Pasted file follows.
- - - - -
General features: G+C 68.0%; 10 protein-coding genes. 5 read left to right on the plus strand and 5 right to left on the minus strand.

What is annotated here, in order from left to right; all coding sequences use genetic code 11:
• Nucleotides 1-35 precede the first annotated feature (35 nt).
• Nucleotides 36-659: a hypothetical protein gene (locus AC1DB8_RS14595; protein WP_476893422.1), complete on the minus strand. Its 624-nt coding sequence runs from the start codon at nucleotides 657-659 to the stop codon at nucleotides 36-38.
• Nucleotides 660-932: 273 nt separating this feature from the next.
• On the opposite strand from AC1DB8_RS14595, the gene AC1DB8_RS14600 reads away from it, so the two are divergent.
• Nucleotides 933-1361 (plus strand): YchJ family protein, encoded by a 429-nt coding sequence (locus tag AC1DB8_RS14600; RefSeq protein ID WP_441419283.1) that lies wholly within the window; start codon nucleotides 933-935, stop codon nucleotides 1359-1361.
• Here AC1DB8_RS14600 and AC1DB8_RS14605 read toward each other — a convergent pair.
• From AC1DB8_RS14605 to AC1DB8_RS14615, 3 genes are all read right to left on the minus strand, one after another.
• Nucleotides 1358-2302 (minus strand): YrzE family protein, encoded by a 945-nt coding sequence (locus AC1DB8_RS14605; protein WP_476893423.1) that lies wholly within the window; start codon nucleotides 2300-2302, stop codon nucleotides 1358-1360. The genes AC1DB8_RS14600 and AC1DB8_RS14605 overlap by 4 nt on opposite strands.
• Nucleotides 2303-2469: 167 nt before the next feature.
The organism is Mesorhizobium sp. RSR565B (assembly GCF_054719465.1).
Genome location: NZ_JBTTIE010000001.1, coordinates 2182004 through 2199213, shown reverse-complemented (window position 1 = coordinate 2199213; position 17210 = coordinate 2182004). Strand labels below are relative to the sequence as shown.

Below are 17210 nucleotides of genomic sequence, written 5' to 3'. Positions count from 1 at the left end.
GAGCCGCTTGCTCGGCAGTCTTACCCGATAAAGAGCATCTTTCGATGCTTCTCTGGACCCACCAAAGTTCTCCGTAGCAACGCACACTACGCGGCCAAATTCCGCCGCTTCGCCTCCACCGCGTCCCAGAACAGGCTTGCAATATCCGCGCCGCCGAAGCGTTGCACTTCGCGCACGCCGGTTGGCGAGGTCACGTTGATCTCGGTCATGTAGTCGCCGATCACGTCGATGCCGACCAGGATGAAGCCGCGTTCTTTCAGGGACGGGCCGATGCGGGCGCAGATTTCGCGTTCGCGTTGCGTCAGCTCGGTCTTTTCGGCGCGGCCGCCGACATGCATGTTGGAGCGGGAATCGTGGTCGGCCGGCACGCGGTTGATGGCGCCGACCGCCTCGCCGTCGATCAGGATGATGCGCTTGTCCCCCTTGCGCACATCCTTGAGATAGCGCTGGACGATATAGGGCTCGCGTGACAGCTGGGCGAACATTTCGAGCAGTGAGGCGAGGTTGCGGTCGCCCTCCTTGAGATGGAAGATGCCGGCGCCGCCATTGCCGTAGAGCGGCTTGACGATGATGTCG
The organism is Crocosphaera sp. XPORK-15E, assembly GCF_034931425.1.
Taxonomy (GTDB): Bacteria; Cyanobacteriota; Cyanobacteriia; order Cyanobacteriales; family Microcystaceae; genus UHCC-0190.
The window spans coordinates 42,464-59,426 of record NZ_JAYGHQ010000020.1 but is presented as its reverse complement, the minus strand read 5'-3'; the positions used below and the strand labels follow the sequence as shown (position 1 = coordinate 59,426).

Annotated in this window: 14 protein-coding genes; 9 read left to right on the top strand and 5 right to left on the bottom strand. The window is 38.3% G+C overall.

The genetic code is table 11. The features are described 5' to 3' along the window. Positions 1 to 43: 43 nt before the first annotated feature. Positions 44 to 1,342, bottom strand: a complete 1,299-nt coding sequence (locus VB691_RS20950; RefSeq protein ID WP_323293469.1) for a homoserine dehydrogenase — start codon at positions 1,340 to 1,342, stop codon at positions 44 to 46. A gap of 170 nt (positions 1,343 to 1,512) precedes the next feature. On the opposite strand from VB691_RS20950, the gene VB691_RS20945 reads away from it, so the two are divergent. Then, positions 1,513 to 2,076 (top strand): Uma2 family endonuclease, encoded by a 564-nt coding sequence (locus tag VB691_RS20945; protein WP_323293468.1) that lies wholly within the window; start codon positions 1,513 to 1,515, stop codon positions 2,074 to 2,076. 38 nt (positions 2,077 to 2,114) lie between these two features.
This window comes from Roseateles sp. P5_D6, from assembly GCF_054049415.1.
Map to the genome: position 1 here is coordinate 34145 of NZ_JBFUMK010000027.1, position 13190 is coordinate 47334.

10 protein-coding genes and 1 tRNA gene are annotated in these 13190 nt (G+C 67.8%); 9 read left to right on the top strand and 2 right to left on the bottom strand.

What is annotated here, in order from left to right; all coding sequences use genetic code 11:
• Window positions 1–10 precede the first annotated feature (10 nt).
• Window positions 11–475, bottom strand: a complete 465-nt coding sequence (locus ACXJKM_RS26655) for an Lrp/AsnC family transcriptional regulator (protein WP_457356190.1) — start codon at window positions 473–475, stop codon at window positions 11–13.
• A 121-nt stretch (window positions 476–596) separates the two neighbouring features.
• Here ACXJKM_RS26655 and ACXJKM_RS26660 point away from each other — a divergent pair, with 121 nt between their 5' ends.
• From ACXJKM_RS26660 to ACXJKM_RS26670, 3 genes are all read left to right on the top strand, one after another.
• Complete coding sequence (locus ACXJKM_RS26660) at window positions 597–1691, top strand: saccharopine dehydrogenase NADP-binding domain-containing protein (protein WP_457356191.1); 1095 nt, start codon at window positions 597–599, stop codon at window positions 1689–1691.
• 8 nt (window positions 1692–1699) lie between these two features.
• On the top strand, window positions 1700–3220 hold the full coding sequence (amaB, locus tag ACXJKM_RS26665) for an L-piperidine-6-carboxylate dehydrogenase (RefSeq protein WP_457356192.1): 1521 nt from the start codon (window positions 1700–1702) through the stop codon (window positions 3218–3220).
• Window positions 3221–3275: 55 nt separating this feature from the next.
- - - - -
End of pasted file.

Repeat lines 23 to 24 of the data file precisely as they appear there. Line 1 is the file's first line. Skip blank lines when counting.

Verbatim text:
10 protein-coding genes and 1 tRNA gene are annotated in these 13190 nt (G+C 67.8%); 9 read left to right on the top strand and 2 right to left on the bottom strand.

What is annotated here, in order from left to right; all coding sequences use genetic code 11: